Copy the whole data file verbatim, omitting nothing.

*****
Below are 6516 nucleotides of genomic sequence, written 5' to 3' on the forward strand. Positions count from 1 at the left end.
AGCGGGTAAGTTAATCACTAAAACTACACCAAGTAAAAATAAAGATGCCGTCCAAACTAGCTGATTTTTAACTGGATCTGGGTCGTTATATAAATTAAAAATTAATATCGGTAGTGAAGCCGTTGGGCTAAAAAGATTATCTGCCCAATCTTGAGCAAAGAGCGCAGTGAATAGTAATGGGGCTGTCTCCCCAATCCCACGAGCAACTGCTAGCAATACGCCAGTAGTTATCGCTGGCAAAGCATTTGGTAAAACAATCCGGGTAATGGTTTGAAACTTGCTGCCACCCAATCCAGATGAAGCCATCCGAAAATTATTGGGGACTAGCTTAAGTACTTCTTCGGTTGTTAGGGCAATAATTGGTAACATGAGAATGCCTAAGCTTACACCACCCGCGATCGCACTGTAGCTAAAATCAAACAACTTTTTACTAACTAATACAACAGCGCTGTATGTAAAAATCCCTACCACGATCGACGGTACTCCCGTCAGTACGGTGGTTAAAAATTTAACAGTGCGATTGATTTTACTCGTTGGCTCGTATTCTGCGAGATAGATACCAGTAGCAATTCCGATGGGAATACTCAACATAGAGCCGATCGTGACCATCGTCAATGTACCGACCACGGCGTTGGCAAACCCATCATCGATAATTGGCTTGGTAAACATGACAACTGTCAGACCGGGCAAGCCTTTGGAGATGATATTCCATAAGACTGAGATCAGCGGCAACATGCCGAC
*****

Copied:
Below are 6516 nucleotides of genomic sequence, written 5' to 3' on the forward strand. Positions count from 1 at the left end.
AGCGGGTAAGTTAATCACTAAAACTACACCAAGTAAAAATAAAGATGCCGTCCAAACTAGCTGATTTTTAACTGGATCTGGGTCGTTATATAAATTAAAAATTAATATCGGTAGTGAAGCCGTTGGGCTAAAAAGATTATCTGCCCAATCTTGAGCAAAGAGCGCAGTGAATAGTAATGGGGCTGTCTCCCCAATCCCACGAGCAACTGCTAGCAATACGCCAGTAGTTATCGCTGGCAAAGCATTTGGTAAAACAATCCGGGTAATGGTTTGAAACTTGCTGCCACCCAATCCAGATGAAGCCATCCGAAAATTATTGGGGACTAGCTTAAGTACTTCTTCGGTTGTTAGGGCAATAATTGGTAACATGAGAATGCCTAAGCTTACACCACCCGCGATCGCACTGTAGCTAAAATCAAACAACTTTTTACTAACTAATACAACAGCGCTGTATGTAAAAATCCCTACCACGATCGACGGTACTCCCGTCAGTACGGTGGTTAAAAATTTAACAGTGCGATTGATTTTACTCGTTGGCTCGTATTCTGCGAGATAGATACCAGTAGCAATTCCGATGGGAATACTCAACATAGAGCCGATCGTGACCATCGTCAATGTACCGACCACGGCGTTGGCAAACCCATCATCGATAATTGGCTTGGTAAACATGACAACTGTCAGACCGGGCAAGCCTTTGGAGATGATATTCCATAAGACTGAGATCAGCGGCAACATGCCGAC